32. A method of reducing drug-drug interactions in a CYP2D6 intermediate, extensive, or ultrarapid metabolizer, the method comprising co-administering to the metabolizer an effective amount of a CYP2D6 inhibiting drug with an effective amount of a CYP2D6 bioactive drug covalently bound to a water-soluble oligomer.

33. The method of claim 32, wherein the water-soluble oligomer is a PEG moiety.

34. The method of claim 32, wherein the PEG moiety comprises 2-10 polyethylene glycol monomers.

35. The method of claim 32, wherein the PEG moiety comprises 5-8 polyethylene glycol monomers.

36. The method of claim 32, wherein the PEG moiety comprises 5-6 polyethylene glycol monomers.

37. The method of claim 32, wherein the PEG moiety comprises 7-8 polyethylene glycol monomers.

38. A method of identifying a candidate compound for administration to a CYP2D6 alternative metabolizer comprising:

a. assaying for the extent of metabolism of a test compound by CYP2D6;
b. assaying for the extent of metabolism of the test compound covalently bound to a water-soluble oligomer by CYP2D6; and
c. identifying a test compound as a candidate compound as one for which the degree of metabolism by CYP2D6 is less for the test compound covalently bound to a water-soluble oligomer than the test compound without the covalently bound water-soluble oligomer.

39. A compound comprising the formula D-X-POLY, wherein POLY is a water-soluble oligomer, X is a spacer moiety, and D is a CYP2D6 bioactive drug, provided that D is not a nucleotide, nucleoside, antihistamine, oxymorphone, platinum coordination complex based drugs, steroid, fluoroquinolone, retinoid, phenothiazine, benzodiazepine, galactogugues, thiazide, amlodipine, nifedipine, nimodipine, 5 hydroxytryptophan, nevirapine, amifostine, amiodarone, aminocaproic acid, aminohippurate sodium, aminoglutethimide, aminolevulinic acid, aminosalicylic acid, amsacrine, anagrelide, anastrozole, asparaginase, anthracyclines, bexarotene, bicalutamide, bleomycin, buserelin, busulfan, cabergoline, capecitabine, carboplatin, carmustine, chlorambucin, cilastatin sodium, cladribine, clodronate, cyclophosphamide, cyproterone, cytarabine, camptothecins, dacarbazine, dactinomycin, daunorubicin, deferoxamine, diclofenac, docetaxel, doxorubicin, epirubicin, estramustine, etoposide, exemestane, fexofenadine, fludarabine, fluoxymesterone, flutamide, gemcitabine, epinephrine, L-Dopa, hydroxyurea, idarubicin, ifosfamide, imatinib, irinotecan, itraconazole, goserelin, letrozole, leucovorin, levamisole, lisinopril, lovothyroxine sodium, lomustine, mechlorethamine, melphalan, mercaptopurine, metaraminol bitartrate, methotrexate, metoclopramide, mexiletine, mitomycin, mitotane, mitoxantrone, nicotine, nilutamide, octreotide, pamidronate, pentostatin, pilcamycin, porfimer, procarbazine, prochlorperazine, ondansetron, raltitrexed, sirolimus, streptozocin, tacrolimus, tamoxifen, temozolomide, teniposide, tetrahydrocannabinol, thalidomide, thiotepa, topotecan, tretinoin, valrubicin, vinblastine, vincristine, vindesine, vinorelbine, dolasetron, granisetron; formoterol, leuprolide, amphotericin B, podophylotoxins, nucleoside antivirals, aroyl hydrazones or sumatriptan.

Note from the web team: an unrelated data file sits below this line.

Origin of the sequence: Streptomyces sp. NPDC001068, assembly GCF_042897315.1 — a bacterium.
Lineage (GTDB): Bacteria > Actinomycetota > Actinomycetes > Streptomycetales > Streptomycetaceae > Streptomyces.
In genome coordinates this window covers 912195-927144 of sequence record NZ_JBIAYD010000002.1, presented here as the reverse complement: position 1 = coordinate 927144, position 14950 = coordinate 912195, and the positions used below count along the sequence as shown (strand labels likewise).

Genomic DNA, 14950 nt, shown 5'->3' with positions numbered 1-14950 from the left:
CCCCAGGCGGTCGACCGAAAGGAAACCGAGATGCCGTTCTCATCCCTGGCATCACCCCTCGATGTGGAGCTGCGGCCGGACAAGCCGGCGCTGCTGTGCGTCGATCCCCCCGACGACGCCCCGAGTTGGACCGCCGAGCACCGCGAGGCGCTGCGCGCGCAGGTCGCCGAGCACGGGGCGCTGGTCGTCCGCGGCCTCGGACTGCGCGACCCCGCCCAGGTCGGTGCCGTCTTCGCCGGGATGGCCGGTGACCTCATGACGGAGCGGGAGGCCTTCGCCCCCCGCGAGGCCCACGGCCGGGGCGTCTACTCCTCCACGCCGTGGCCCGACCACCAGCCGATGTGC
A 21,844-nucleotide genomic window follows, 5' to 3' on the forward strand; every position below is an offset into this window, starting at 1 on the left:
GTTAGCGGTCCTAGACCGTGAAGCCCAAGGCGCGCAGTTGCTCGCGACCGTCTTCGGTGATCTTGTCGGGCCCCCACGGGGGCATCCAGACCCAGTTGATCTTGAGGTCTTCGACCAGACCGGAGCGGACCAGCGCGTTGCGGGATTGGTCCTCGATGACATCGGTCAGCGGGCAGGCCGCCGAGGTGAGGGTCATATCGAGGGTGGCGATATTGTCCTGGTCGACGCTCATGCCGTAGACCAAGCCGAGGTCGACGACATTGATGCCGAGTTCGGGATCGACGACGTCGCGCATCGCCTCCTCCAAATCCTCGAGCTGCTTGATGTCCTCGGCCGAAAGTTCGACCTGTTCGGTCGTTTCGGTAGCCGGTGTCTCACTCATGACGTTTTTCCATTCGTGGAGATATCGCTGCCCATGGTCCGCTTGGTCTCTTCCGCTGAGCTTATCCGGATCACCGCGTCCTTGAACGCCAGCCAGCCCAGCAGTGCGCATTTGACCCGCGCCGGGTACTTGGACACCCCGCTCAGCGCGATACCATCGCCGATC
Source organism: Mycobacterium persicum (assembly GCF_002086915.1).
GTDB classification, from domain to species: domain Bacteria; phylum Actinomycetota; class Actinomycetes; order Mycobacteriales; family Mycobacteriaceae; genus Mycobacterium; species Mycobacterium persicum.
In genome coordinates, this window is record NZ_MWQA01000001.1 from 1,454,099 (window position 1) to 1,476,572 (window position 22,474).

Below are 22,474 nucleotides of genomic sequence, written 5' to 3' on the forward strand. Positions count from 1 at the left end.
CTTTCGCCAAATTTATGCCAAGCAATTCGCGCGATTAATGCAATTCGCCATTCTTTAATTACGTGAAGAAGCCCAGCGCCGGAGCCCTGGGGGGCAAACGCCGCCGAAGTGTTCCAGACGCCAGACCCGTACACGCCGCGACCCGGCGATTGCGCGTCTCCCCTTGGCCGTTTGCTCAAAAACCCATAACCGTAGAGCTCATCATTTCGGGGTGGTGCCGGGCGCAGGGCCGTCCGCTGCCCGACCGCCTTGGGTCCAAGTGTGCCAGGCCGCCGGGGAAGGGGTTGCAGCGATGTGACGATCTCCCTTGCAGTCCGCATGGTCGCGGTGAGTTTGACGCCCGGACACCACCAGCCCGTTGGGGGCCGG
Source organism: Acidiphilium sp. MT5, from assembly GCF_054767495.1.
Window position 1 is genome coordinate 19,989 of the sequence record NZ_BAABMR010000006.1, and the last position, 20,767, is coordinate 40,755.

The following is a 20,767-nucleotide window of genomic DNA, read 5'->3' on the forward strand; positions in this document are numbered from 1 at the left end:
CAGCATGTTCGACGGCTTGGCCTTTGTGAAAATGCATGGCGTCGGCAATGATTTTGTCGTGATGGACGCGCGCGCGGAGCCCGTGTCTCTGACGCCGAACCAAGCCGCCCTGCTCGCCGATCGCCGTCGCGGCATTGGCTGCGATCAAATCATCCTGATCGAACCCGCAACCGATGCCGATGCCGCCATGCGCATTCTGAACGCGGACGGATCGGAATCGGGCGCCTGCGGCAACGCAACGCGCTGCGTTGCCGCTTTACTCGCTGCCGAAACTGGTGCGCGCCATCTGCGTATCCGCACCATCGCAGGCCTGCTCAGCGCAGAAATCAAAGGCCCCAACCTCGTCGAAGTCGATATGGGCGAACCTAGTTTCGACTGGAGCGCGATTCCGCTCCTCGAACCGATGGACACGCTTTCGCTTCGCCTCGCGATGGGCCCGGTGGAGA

40. A compound of claim 39, wherein POLY is a PEG moiety.

41. A compound of claim 40, wherein the PEG moiety comprises 2-10 polyethylene glycol monomers.

42. The compound of claim 40, wherein the PEG moiety comprises 5-6 polyethylene glycol monomers.

43. The compound of claim 40, wherein the PEG moiety comprises 7-8 polyethylene glycol monomers.

44. In a method of treating a disease in a CYP2D6 alternative metabolizer with a CYP2D6 bioactive drug comprising administering a therapeutically effective amount of the drug to the CYP2D6 alternative metabolizer, the improvement comprising administering a therapeutically effective amount of the drug covalently bound to a water-soluble oligomer.

45. The method of claim 44, wherein the water-soluble oligomer is a PEG moiety.

46. The method of claim 44, wherein the PEG moiety comprises 2-10 polyethylene glycol monomers.

47. The method of claim 44, wherein the PEG moiety comprises 5-8 polyethylene glycol monomers.

48. The method of claim 44, wherein the PEG moiety comprises 5-6 polyethylene glycol monomers.

49. The method of claim 44, wherein the PEG moiety comprises 7-8 polyethylene glycol monomers.